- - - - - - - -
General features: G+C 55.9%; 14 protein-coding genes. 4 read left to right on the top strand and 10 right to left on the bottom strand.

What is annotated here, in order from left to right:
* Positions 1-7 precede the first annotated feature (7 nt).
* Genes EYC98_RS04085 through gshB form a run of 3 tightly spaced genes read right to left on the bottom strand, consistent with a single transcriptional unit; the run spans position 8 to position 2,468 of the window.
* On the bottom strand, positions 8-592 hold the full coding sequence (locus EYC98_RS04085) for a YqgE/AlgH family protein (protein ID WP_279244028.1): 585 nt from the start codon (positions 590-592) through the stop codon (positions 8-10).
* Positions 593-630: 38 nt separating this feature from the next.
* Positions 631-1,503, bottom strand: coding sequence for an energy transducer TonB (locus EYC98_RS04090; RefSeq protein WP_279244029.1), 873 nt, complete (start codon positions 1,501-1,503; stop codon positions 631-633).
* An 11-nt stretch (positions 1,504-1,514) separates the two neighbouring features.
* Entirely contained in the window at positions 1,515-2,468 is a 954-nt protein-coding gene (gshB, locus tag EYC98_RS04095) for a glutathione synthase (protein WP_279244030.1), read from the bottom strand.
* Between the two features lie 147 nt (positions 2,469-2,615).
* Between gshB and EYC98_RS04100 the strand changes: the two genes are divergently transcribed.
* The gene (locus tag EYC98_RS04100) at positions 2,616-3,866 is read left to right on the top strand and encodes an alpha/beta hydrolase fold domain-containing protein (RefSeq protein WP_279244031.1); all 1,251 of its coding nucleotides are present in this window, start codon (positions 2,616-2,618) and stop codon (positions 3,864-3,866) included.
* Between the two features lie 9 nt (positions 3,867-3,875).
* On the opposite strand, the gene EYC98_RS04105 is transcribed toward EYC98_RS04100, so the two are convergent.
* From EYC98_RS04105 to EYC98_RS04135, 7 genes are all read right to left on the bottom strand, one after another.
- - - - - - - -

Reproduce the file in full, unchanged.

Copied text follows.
General features: G+C 55.9%; 14 protein-coding genes. 4 read left to right on the top strand and 10 right to left on the bottom strand.

What is annotated here, in order from left to right:
* Positions 1-7 precede the first annotated feature (7 nt).
* Genes EYC98_RS04085 through gshB form a run of 3 tightly spaced genes read right to left on the bottom strand, consistent with a single transcriptional unit; the run spans position 8 to position 2,468 of the window.
* On the bottom strand, positions 8-592 hold the full coding sequence (locus EYC98_RS04085) for a YqgE/AlgH family protein (protein ID WP_279244028.1): 585 nt from the start codon (positions 590-592) through the stop codon (positions 8-10).
* Positions 593-630: 38 nt separating this feature from the next.
* Positions 631-1,503, bottom strand: coding sequence for an energy transducer TonB (locus EYC98_RS04090; RefSeq protein WP_279244029.1), 873 nt, complete (start codon positions 1,501-1,503; stop codon positions 631-633).
* An 11-nt stretch (positions 1,504-1,514) separates the two neighbouring features.
* Entirely contained in the window at positions 1,515-2,468 is a 954-nt protein-coding gene (gshB, locus tag EYC98_RS04095) for a glutathione synthase (protein WP_279244030.1), read from the bottom strand.
* Between the two features lie 147 nt (positions 2,469-2,615).
* Between gshB and EYC98_RS04100 the strand changes: the two genes are divergently transcribed.
* The gene (locus tag EYC98_RS04100) at positions 2,616-3,866 is read left to right on the top strand and encodes an alpha/beta hydrolase fold domain-containing protein (RefSeq protein WP_279244031.1); all 1,251 of its coding nucleotides are present in this window, start codon (positions 2,616-2,618) and stop codon (positions 3,864-3,866) included.
* Between the two features lie 9 nt (positions 3,867-3,875).
* On the opposite strand, the gene EYC98_RS04105 is transcribed toward EYC98_RS04100, so the two are convergent.
* From EYC98_RS04105 to EYC98_RS04135, 7 genes are all read right to left on the bottom strand, one after another.